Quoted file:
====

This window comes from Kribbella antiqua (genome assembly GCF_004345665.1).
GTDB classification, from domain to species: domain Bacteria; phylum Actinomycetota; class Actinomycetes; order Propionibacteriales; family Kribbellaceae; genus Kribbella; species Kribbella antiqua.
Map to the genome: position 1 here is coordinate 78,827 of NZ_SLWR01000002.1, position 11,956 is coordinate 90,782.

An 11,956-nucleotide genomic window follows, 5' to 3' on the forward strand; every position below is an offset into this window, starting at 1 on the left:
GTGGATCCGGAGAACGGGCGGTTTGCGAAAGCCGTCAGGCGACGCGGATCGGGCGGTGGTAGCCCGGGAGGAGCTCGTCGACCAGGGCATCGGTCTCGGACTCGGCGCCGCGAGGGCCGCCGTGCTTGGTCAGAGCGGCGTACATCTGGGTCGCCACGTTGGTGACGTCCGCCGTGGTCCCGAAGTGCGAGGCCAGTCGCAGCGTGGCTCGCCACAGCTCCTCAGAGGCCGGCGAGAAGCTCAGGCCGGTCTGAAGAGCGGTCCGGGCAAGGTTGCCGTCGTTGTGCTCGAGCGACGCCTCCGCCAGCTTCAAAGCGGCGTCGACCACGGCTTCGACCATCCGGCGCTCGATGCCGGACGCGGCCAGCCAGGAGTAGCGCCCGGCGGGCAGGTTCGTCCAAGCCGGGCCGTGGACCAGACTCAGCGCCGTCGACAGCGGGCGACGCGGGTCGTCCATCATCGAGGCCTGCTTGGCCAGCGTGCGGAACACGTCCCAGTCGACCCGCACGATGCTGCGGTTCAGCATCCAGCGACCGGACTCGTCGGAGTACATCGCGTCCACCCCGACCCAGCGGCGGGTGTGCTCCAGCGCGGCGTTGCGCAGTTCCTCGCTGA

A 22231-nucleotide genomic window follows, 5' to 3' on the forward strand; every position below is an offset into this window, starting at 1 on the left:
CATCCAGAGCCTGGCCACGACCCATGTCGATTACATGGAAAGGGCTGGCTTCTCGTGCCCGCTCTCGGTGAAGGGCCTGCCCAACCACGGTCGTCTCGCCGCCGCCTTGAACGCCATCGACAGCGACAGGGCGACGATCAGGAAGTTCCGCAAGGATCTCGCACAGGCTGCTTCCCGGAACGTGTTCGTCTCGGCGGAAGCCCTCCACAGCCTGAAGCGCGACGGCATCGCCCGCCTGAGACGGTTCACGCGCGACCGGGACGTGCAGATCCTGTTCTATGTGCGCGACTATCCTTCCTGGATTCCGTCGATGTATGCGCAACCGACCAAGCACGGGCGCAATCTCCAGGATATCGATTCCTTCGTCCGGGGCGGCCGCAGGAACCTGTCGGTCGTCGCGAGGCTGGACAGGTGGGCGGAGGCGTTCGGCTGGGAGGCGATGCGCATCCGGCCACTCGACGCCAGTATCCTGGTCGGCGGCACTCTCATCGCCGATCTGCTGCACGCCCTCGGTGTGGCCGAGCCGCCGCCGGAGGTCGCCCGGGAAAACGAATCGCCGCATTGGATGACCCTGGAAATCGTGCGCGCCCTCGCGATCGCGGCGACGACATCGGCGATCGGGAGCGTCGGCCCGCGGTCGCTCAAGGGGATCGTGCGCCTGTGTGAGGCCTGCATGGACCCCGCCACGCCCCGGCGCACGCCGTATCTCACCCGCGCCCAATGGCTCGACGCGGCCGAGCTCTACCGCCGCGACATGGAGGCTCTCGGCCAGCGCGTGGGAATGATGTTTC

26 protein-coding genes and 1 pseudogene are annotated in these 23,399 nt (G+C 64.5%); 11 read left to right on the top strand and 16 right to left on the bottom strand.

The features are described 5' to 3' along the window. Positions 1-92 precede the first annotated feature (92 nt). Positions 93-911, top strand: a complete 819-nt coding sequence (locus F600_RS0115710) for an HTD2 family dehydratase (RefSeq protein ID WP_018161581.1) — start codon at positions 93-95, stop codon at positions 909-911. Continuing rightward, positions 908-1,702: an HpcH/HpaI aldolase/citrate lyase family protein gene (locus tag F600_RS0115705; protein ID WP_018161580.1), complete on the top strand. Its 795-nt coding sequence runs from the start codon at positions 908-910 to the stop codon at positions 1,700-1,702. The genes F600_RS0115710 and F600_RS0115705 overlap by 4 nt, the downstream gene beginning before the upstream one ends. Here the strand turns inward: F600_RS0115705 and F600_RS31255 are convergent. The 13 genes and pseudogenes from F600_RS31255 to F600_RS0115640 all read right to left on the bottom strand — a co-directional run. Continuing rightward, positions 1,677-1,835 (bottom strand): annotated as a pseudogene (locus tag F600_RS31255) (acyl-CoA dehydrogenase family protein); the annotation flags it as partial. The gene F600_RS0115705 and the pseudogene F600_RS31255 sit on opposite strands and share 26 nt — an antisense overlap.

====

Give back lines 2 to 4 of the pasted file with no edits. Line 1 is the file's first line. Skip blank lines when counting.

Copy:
GTDB classification, from domain to species: domain Bacteria; phylum Actinomycetota; class Actinomycetes; order Propionibacteriales; family Kribbellaceae; genus Kribbella; species Kribbella antiqua.
Map to the genome: position 1 here is coordinate 78,827 of NZ_SLWR01000002.1, position 11,956 is coordinate 90,782.

An 11,956-nucleotide genomic window follows, 5' to 3' on the forward strand; every position below is an offset into this window, starting at 1 on the left: